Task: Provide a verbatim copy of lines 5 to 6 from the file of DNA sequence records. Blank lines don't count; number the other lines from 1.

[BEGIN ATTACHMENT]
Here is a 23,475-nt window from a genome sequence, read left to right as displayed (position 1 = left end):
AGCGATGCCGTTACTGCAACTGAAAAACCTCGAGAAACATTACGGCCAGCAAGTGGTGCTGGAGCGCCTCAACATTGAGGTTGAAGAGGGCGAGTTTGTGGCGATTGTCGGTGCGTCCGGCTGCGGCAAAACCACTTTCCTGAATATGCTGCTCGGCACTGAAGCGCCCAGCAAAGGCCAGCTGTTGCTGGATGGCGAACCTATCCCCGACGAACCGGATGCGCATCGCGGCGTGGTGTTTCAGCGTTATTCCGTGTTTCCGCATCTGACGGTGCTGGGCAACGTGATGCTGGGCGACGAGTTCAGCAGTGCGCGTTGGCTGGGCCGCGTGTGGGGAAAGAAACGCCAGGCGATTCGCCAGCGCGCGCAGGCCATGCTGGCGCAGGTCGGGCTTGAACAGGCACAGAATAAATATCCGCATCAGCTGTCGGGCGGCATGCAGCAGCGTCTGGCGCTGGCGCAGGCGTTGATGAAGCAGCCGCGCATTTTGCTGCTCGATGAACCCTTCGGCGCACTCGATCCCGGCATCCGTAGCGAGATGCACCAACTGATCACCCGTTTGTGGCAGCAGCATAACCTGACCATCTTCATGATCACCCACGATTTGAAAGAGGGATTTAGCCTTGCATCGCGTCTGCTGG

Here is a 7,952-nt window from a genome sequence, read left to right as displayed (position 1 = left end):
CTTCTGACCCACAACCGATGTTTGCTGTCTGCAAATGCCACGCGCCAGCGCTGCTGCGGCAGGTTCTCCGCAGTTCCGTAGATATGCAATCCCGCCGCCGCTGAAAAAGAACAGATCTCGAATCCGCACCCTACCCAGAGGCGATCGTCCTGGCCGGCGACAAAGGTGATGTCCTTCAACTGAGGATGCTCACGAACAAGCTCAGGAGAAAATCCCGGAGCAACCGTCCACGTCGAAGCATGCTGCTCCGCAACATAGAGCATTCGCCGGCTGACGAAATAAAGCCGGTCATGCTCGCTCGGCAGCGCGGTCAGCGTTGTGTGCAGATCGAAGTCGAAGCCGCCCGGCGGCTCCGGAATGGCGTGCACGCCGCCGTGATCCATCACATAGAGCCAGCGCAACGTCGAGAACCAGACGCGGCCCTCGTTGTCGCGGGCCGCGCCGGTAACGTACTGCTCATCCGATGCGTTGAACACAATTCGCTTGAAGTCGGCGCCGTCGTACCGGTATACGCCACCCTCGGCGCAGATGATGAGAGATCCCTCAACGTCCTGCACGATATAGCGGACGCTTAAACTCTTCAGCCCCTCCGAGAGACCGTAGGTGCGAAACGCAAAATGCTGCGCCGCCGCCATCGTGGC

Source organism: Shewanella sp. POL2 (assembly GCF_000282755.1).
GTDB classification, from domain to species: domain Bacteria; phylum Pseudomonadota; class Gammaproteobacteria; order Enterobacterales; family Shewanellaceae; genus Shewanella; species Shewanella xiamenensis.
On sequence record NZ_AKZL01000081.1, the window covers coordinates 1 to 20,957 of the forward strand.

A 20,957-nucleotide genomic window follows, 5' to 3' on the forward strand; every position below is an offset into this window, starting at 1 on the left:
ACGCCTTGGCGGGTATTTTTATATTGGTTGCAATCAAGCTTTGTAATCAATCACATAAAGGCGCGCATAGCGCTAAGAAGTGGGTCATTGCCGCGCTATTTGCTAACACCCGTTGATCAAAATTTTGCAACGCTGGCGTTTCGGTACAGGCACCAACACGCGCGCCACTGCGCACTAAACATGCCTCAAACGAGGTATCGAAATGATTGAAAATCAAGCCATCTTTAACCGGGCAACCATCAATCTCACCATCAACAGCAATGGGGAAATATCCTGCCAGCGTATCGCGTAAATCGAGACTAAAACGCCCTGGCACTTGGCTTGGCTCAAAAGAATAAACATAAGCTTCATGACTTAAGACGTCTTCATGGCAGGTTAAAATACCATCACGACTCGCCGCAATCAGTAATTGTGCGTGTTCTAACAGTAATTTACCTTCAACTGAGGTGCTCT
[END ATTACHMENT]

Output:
Source organism: Shewanella sp. POL2 (assembly GCF_000282755.1).
GTDB classification, from domain to species: domain Bacteria; phylum Pseudomonadota; class Gammaproteobacteria; order Enterobacterales; family Shewanellaceae; genus Shewanella; species Shewanella xiamenensis.